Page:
Tonight, after taking the family to IHOP (yeah, I’m a big spender), we drove down to Utah Lake, where we drove out to the end of the north peninsula and parked. I sort of knew that I was going to jump in, but was hesitant. There was a cool wind and I was sort of chickening out.
But I got out and took my shirt off. I was already a little cold. A car was parking next to us. A guy got out and asked if I was “really going to get in there?” I said I was thinking about it. He then asked if he could shoot me swimming for a photo contest for Utah Lake-related pictures. I said “sure” and hopped into the rougher water on the north of the peninsula. I had no choice. My family was watching. The photographer (Randyl Nielson is his name) was shooting. Would you back out?
I crawled carefully over the rocks and into the cold water. I was surprised at how far I had to crawl into the water in order to clear the rocks that build up that peninsula. It seems like the south side (marina side) is easier to get into.
But as I started swimming, I realized that the water was more choppy than I’d estimated. I swam as my body rose and fell with each wave. Oxygen wasn’t always available when I’d turn for a pocket of air. Sometimes my expected pocket was filled with a crashing wave. So sometimes I had to wait for the next stroke cycle to get my needed air. I was cold, my chest was constricting and I was a little nervous. There is a lot of pressure to not drown when your family is watching you from the vehicle.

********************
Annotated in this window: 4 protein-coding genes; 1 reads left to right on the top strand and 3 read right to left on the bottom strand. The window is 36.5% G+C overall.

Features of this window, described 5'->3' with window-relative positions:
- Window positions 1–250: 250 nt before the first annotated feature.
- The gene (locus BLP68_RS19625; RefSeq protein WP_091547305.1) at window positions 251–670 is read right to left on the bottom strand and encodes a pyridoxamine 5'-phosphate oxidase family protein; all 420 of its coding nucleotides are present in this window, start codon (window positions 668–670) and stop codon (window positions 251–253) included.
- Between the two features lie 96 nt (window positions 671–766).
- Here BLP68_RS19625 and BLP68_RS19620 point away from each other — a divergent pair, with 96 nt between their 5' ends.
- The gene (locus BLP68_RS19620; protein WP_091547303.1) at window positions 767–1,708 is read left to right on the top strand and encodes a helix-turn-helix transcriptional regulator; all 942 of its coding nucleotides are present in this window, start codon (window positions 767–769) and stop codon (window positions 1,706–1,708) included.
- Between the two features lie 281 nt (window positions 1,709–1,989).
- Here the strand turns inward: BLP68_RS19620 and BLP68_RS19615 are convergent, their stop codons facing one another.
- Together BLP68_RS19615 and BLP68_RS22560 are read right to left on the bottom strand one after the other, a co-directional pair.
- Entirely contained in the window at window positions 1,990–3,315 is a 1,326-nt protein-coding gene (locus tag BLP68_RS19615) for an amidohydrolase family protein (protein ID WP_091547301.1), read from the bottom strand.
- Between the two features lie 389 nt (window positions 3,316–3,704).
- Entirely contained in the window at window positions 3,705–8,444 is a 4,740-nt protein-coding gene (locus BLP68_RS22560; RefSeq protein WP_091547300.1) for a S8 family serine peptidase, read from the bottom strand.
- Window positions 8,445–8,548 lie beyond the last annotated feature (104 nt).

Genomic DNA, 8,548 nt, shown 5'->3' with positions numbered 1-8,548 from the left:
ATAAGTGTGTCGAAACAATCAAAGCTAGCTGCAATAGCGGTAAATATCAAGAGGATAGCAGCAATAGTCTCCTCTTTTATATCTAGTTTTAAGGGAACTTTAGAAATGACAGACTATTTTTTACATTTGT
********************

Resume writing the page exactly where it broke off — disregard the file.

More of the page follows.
As I neared the buoy that tells boats to slow down, I could hear the chain in the water as it was jerked about by the wind and water. I don’t know how to explain this, but I’ve always had a real fear of buoys. I know it’s irrational, but nevertheless- this phobia exists. Why does it freak me out? Maybe because I know that, somewhere, that chain meets the lake floor. Look, I know this is a little disjointed. I’m going to try to explain this…
I’m scared of water- shallow water, deep water, murky and clear water. Once I saw the show ‘Drain the Ocean’ and got creeped out. I don’t really want to know what a lake or ocean looks like drained. It’s like that feeling you get when you look into a empty swimming pool or a drained reservoir. I just don’t like it. If I’m in a lake, I panic if my feet ever touch the lake’s floor. I want no part of the lake floor.
It’s a challenge every time I get in the water. Fortunately, I love open water swimming enough that, I’ll take the challenge each time. I’d rather swim in dangerous, scary, gross water, any day, than get in an overcrowded, cement-ridden pool. Swim a lap, turn, swim a lap. Not my thing.
As I crawled back onto the rocks to escape the cold and relentless waves of Utah Lake, I saw an older couple had joined in watching me face my fears. Randyl and I got our contact information sorted out (he’ll send me some of those pictures) and we parted.
It was a short swim. But it’s nights like these that help me to prepare for those mornings when triathlons are choppy, cold and challenging. The more I do this, the more prepared I’ll be for open water situations. Heck, maybe someday I’ll lose some of this open water fear.
*photos to come*